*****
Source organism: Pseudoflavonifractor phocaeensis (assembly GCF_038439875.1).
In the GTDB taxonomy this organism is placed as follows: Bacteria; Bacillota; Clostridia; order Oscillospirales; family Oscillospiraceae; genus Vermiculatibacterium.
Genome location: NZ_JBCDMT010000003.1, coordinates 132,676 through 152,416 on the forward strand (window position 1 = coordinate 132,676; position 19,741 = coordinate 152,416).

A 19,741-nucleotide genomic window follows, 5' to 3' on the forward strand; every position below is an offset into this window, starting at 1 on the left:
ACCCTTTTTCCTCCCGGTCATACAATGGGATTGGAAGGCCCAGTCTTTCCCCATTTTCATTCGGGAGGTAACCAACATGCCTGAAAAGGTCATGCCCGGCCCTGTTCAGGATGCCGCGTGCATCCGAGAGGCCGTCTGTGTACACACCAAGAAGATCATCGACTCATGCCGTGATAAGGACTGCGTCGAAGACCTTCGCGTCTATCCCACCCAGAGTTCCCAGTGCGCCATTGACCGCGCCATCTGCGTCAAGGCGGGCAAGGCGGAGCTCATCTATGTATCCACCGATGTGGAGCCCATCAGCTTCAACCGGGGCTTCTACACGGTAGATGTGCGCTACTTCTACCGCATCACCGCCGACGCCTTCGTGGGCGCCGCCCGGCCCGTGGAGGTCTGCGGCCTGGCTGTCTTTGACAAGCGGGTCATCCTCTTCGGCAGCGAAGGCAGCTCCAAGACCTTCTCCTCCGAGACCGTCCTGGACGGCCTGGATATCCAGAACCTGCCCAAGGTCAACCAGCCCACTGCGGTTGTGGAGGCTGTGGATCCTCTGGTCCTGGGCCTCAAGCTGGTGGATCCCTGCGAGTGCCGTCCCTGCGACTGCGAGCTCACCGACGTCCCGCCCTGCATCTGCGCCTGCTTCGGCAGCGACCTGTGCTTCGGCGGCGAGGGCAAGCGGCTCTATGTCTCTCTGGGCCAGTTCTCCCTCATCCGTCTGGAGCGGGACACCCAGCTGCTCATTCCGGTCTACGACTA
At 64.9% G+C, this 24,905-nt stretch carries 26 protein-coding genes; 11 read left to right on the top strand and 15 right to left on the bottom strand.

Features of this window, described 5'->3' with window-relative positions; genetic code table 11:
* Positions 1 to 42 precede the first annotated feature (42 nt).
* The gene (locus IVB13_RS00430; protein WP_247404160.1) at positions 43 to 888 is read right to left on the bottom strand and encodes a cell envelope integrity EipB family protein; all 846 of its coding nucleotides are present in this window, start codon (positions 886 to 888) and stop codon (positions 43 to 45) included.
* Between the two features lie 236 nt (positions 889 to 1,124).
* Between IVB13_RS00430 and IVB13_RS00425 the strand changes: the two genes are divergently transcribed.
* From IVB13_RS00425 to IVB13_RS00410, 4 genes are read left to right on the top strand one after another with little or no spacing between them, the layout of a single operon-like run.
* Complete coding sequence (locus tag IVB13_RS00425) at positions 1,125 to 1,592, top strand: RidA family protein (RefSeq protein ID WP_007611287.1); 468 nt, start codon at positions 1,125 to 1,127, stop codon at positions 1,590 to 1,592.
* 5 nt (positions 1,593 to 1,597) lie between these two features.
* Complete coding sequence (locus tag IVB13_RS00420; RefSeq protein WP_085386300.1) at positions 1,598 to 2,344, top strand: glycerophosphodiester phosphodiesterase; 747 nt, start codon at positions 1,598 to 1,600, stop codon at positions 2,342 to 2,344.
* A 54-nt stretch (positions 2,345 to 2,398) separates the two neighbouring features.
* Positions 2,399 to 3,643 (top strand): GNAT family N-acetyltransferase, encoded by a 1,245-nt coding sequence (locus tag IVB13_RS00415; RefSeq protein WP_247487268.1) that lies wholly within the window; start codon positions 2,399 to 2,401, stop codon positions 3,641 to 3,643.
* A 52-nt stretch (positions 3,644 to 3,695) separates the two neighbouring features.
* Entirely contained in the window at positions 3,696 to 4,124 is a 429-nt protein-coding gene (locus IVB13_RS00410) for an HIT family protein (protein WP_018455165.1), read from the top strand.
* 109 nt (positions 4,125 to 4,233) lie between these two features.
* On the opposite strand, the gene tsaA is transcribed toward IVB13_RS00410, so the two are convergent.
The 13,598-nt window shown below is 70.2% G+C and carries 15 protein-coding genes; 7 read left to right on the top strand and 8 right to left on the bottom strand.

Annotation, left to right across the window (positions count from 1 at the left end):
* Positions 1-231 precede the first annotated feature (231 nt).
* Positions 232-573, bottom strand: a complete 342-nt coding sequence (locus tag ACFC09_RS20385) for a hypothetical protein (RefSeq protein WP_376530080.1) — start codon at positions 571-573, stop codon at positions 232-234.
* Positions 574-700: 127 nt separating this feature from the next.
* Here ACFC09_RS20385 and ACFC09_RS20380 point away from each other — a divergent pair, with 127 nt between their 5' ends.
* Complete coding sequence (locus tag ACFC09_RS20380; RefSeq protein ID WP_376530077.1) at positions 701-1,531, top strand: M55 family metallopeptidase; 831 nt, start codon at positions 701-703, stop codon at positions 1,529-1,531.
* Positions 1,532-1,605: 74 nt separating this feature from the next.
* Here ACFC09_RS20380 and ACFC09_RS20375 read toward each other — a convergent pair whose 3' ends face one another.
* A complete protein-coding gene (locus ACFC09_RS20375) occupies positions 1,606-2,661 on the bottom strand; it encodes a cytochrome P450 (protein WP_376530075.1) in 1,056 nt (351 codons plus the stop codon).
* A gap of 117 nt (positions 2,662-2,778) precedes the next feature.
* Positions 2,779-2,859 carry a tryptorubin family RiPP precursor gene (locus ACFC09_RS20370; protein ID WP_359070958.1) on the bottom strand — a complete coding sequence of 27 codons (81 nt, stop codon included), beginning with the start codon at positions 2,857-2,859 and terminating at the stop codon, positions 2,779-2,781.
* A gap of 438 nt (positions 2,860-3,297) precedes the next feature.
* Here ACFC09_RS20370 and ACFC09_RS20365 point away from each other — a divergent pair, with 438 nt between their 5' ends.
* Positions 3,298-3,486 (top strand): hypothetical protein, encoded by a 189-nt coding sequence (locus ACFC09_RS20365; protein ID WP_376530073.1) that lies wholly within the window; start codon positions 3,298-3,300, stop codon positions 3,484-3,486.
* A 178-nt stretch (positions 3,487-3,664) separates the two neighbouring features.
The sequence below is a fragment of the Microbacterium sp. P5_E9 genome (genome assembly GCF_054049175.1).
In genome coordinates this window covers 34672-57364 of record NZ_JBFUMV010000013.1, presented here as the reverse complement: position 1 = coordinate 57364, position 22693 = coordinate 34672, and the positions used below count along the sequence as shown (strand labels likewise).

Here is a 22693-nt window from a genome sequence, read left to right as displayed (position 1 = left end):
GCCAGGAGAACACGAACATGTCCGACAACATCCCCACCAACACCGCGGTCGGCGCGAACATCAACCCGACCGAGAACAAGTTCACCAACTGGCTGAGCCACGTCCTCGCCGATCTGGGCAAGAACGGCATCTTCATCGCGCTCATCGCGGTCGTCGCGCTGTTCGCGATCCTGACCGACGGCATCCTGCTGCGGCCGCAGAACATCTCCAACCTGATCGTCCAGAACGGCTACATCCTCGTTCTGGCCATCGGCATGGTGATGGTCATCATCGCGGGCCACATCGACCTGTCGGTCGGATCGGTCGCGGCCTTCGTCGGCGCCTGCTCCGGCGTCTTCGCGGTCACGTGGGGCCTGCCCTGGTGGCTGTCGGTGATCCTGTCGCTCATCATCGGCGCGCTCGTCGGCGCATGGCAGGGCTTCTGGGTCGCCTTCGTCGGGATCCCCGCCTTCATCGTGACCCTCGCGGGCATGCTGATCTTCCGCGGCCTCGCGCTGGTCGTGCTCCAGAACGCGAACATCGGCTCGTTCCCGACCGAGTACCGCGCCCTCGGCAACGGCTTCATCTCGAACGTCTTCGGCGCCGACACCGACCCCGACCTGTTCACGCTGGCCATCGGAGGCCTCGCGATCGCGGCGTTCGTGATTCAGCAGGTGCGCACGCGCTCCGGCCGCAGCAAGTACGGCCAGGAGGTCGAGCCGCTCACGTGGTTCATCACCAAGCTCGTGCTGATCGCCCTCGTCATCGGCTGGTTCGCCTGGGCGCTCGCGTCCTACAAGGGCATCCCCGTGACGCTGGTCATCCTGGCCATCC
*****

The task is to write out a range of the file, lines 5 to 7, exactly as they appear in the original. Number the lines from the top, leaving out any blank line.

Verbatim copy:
ACCCTTTTTCCTCCCGGTCATACAATGGGATTGGAAGGCCCAGTCTTTCCCCATTTTCATTCGGGAGGTAACCAACATGCCTGAAAAGGTCATGCCCGGCCCTGTTCAGGATGCCGCGTGCATCCGAGAGGCCGTCTGTGTACACACCAAGAAGATCATCGACTCATGCCGTGATAAGGACTGCGTCGAAGACCTTCGCGTCTATCCCACCCAGAGTTCCCAGTGCGCCATTGACCGCGCCATCTGCGTCAAGGCGGGCAAGGCGGAGCTCATCTATGTATCCACCGATGTGGAGCCCATCAGCTTCAACCGGGGCTTCTACACGGTAGATGTGCGCTACTTCTACCGCATCACCGCCGACGCCTTCGTGGGCGCCGCCCGGCCCGTGGAGGTCTGCGGCCTGGCTGTCTTTGACAAGCGGGTCATCCTCTTCGGCAGCGAAGGCAGCTCCAAGACCTTCTCCTCCGAGACCGTCCTGGACGGCCTGGATATCCAGAACCTGCCCAAGGTCAACCAGCCCACTGCGGTTGTGGAGGCTGTGGATCCTCTGGTCCTGGGCCTCAAGCTGGTGGATCCCTGCGAGTGCCGTCCCTGCGACTGCGAGCTCACCGACGTCCCGCCCTGCATCTGCGCCTGCTTCGGCAGCGACCTGTGCTTCGGCGGCGAGGGCAAGCGGCTCTATGTCTCTCTGGGCCAGTTCTCCCTCATCCGTCTGGAGCGGGACACCCAGCTGCTCATTCCGGTCTACGACTA
At 64.9% G+C, this 24,905-nt stretch carries 26 protein-coding genes; 11 read left to right on the top strand and 15 right to left on the bottom strand.

Features of this window, described 5'->3' with window-relative positions; genetic code table 11: